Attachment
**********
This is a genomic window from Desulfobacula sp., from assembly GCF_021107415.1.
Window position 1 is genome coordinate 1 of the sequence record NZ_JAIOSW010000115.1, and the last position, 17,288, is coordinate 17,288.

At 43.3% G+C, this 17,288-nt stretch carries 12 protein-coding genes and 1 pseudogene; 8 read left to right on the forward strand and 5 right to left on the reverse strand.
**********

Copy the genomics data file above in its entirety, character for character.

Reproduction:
This is a genomic window from Desulfobacula sp., from assembly GCF_021107415.1.
Window position 1 is genome coordinate 1 of the sequence record NZ_JAIOSW010000115.1, and the last position, 17,288, is coordinate 17,288.

At 43.3% G+C, this 17,288-nt stretch carries 12 protein-coding genes and 1 pseudogene; 8 read left to right on the forward strand and 5 right to left on the reverse strand.